For more than 45 years the Whistlebinkies have maintained one of the most distinctive sounds in the Scottish folk revival, their essential musical core of “rantin’ pipe and tremblin’ string”, along with clarsach, concertina and side drum winning over audiences throughout Scotland and Europe and as far flung as Memphis and Beijing.
The band pioneered the effective use of revived bellows-blown Lowland pipes, have consistently pursued a democratic group approach to their all-acoustic arrangements and frequently and successfully bridge the divide between Scottish traditional and “art” music, in collaboration with such institutions as the Royal Scottish National Orchestra, the Scottish Chamber Orchestra, Cappella Nova and such revered figures as classical violinist Yehudi Menuhin and avant-garde music luminary John Cage. They were also the first Scottish folk ensemble ever to play in China, in November 1991.
They were the first group to bring the pipes, clarsach and fiddle into regular performance, a combination that seems commonplace now. They continue to use only acoustic traditional instruments and prefer to play in a good natural acoustic without amplification.
These musical ambassadors for Scotland emerged from a loose grouping of folk musicians calling themselves the Gaels, including fiddler Jim Daly and guitarist Mike Murphy who played mainly Irish and American music in various north Lanarkshire pubs as well as Glasgow’s hotbed of folk and bohemian culture, the Scotia Bar. They were joined by the late Mick Broderick, a shipyard boilermaker and pal of Billy Connolly, who would be an ebullient bodhran-wielding singer and raconteur for the band for more than two decades. It was Mick who suggested they call themselves the Whistlebinkies, after an old Scots term for a musician who whistled or otherwise played for his supper, or at penny weddings, while seated on a bink or bench.
A first, tentative eponymously titled and long forgotten album was recorded by the Whistlebinkies in 1971, featuring Daly, Broderick, Geordie McGovern on banjo and mandolin and Sean McGee on guitar.
The group’s creative and syncretic approach to Scottish music began in earnest when they were joined by flautist and emerging composer Edward McGuire, then by piper Rab Wallace. In 1975 they had established themselves sufficiently to record a track for an album of songs and poems by the folklorist Hamish Henderson, on Dublin’s Claddagh record label, who were so taken with them that they invited the ‘Binkies to make the first of several albums for the Irish label (their more recent recordings are on Greentrax). In the sleeve notes, Henderson himself commended both their musicality and their “militantly Burnsian and anti-bourgeois” ethos, adding “they have got it together artistically with coruscating effect … One can confidently predict a great future for them on the Scottish folk cultural scene.”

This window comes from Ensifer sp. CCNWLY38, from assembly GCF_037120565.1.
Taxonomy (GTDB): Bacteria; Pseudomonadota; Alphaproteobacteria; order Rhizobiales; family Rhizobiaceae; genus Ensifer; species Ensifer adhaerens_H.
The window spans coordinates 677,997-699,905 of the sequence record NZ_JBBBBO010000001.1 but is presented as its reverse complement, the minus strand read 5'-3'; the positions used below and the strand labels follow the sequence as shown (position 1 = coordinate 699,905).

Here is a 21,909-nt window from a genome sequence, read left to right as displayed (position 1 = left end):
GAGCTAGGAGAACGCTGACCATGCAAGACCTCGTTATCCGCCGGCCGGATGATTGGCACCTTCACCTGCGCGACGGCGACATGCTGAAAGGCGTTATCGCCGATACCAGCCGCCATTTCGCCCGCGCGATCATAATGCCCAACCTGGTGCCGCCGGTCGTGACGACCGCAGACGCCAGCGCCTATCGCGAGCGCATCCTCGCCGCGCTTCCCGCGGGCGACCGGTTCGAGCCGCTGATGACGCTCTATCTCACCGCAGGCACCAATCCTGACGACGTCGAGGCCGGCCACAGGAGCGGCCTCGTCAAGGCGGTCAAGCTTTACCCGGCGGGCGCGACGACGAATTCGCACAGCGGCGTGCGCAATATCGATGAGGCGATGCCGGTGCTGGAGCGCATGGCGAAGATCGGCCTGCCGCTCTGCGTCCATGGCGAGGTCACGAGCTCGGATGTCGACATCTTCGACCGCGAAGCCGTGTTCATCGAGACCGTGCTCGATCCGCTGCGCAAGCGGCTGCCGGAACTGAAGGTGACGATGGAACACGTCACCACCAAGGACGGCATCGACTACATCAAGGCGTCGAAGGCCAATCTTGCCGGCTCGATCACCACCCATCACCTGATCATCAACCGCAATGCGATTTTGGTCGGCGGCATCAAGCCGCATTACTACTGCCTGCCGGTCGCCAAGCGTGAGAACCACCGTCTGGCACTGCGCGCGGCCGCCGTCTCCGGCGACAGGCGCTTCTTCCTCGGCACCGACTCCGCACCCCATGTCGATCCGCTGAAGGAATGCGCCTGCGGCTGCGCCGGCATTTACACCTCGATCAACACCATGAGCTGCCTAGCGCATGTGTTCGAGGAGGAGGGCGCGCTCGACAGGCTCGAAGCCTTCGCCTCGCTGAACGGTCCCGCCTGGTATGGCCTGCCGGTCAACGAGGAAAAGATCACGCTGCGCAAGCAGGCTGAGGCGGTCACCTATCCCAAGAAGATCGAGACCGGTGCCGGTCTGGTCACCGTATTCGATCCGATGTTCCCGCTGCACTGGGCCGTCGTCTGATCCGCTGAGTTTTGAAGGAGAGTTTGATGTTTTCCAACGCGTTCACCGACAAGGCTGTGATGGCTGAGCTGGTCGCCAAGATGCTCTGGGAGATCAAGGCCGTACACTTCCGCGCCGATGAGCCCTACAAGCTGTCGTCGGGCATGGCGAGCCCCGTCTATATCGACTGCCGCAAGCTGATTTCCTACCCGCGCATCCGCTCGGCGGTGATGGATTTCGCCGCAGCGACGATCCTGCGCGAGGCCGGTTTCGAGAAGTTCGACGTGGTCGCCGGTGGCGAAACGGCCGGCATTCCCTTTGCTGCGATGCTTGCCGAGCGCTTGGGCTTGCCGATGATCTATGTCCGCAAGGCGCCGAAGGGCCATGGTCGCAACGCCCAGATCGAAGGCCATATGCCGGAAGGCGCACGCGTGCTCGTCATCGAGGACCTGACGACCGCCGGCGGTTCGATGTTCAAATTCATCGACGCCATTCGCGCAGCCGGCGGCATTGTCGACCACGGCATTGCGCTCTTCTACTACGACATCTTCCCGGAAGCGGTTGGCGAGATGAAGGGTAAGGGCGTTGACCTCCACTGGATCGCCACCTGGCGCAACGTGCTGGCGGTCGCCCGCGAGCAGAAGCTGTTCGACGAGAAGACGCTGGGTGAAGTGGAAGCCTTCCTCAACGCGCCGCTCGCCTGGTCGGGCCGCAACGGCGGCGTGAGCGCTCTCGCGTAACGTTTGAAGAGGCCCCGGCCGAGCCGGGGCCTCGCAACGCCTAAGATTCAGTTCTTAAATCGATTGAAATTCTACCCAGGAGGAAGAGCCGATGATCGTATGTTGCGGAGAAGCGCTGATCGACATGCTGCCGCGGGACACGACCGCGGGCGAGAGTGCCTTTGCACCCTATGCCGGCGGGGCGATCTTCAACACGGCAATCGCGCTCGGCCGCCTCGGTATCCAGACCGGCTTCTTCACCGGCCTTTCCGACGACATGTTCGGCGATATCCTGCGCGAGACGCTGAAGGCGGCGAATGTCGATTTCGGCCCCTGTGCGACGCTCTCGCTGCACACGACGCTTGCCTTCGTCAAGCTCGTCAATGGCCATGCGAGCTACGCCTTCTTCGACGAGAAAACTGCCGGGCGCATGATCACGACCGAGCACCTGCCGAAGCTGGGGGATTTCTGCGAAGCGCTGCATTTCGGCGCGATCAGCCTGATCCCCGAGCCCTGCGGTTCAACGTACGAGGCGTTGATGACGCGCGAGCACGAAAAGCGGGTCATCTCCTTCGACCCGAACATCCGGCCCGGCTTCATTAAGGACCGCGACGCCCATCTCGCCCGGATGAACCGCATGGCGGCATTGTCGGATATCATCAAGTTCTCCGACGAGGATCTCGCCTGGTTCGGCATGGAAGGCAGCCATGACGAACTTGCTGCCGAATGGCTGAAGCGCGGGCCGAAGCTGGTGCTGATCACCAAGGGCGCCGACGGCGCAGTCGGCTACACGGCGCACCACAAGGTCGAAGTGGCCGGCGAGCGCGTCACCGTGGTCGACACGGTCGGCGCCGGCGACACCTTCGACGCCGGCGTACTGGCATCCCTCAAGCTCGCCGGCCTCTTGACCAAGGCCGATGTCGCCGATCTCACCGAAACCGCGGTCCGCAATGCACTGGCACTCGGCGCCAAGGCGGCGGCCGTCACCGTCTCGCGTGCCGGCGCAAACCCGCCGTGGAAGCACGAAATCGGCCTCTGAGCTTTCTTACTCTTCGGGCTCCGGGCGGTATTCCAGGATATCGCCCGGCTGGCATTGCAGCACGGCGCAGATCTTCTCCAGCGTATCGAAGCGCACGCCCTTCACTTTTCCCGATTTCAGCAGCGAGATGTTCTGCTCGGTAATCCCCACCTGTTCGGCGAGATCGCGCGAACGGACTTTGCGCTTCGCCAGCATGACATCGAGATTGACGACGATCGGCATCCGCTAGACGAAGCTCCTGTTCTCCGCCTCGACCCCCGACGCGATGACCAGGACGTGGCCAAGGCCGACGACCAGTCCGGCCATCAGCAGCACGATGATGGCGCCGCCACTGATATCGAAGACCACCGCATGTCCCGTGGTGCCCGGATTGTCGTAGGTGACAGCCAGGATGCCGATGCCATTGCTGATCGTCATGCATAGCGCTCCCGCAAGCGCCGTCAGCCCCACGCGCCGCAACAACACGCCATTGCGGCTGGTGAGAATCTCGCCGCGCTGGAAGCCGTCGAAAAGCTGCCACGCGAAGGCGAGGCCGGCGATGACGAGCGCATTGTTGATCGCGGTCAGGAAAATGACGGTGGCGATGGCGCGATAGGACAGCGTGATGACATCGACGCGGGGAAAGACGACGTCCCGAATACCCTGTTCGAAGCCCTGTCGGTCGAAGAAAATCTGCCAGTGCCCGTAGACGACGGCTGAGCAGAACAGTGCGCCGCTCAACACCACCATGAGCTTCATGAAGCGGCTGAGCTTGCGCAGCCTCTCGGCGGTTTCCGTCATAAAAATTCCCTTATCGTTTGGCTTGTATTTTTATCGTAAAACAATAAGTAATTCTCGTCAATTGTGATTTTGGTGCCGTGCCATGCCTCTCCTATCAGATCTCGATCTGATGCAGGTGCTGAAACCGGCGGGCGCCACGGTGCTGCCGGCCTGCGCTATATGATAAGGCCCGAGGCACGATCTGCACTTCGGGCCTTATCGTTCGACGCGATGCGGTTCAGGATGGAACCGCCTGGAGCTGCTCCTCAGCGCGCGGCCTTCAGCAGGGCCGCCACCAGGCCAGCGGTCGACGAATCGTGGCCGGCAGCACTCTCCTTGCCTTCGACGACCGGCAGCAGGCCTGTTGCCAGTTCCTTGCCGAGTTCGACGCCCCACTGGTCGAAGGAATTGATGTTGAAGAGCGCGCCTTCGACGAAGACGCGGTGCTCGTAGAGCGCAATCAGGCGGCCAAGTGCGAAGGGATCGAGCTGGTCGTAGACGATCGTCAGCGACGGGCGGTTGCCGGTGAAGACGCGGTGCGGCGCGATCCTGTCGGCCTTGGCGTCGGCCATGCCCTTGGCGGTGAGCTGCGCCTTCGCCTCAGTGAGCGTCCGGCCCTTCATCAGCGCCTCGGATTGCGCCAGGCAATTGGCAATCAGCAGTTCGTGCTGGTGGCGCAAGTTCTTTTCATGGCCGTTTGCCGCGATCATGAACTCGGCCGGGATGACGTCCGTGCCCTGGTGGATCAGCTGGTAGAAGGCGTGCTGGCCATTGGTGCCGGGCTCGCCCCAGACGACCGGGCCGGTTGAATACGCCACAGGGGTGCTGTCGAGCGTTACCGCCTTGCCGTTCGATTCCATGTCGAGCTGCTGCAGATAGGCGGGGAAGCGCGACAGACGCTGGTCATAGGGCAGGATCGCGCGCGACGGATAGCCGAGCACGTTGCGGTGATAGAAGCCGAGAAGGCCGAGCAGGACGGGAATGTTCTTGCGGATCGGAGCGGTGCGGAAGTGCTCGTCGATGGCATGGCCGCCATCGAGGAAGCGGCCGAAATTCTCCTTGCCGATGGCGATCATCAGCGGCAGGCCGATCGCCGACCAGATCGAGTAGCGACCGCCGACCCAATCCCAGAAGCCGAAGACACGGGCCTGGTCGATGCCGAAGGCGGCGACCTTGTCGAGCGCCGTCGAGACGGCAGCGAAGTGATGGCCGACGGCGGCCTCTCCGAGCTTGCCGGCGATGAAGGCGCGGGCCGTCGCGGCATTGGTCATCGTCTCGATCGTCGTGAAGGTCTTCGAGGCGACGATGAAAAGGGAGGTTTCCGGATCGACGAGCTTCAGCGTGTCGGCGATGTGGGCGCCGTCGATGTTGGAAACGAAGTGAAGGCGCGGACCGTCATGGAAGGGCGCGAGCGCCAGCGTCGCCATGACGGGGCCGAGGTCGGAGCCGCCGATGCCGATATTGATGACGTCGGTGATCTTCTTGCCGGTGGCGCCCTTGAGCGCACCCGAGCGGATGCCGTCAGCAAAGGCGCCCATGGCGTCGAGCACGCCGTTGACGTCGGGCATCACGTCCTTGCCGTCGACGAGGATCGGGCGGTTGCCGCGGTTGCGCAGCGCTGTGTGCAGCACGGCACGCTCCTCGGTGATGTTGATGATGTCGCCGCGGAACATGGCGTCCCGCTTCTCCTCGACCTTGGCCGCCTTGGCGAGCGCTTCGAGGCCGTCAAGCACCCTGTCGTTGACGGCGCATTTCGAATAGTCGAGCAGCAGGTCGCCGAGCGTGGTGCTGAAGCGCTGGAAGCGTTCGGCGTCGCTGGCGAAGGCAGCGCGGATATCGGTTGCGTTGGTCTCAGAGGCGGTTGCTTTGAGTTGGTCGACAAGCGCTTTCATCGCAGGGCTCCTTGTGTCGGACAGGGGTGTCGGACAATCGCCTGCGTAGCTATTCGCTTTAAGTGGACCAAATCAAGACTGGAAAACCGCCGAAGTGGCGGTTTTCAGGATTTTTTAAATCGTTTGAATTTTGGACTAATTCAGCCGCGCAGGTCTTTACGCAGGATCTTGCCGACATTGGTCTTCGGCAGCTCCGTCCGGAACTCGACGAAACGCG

This duly came to pass, with Rab Wallace pre-empting the “cauld-wind pipes revival” with his reconstructed Lowland pipes and flautist Eddie McGuire’s parallel life as an increasingly respected composer reflected by the eclecticism of their performances and venues. These have ranged from politically-driven concerts for the Chile Solidarity Campaign and trades union gatherings, through village halls and folk clubs, to the premiering of major compositions by Eddie, such as L’Épopée Celtique at the massive Interceltic Festival in Lorient, Brittany and appearances with the main Scottish orchestras, not to mention a Far East gig with the Hong Kong City Chamber Orchestra.
Other longstanding members remain fiddler Mark Hayward, ethnomusicologist and researcher Stuart Eydmann on concertina and fiddle, harpist-singer Rhona MacKay and, of course, the distinctive percussive snarl supplied by Peter Anderson’s side drum. In recent years their ranks have been augmented by fiddler Alastair Savage and double-bassist Iain Crawford.
Others who have recorded with the band over the years include Bob Nelson, fiddle, Mary Ann Kennedy, clarsach, Jo Miller, fiddle and Scots song, and Judith Peacock, clarsach and Gaelic song.
Regardless of the kailyairdie origins of their name, the band’s approach is anything but parochial. They’ve recorded Eddie’s music for the first Scots language adaptation of MacBeth on BBC Radio Scotland, have contributed to pop and rock recordings by David Essex and the Cutting Crew, while McGuire composed a wistful Scots air, The Fiddler’s Farewell for Sir Yehudi Menuhin when he visited the Edinburgh International Festival in 1985.
Two years ago during the Rotterdam Philharmonic Gergiev Festival they reprised the very contemporary and highly atmospheric Scottish Circus, written for them in 1990 by avant-garde music guru John Cage. Mode Records of New York have recorded their performance and hope to release it in the near future..
Without allowing themselves to be being pigeonholed, the ‘Binkies remain very much themselves, deeply rooted in the Scottish tradition, yet willing to experiment. A typically enthusiastic reaction, from someone not necessarily a regular folk aficionado, came from the Herald’s arts editor, Keith Bruce, at Orkney’s St Magnus Festival: “Anyone who made the trip to see their show at St Margaret’s Hope church in the afternoon got to experience the most moving performance of the whole festival when [the Whistlebinkies] backed the Limbe Choir in a reprise of MacMillan’s Sanctus. I was, I confess, close to tears.”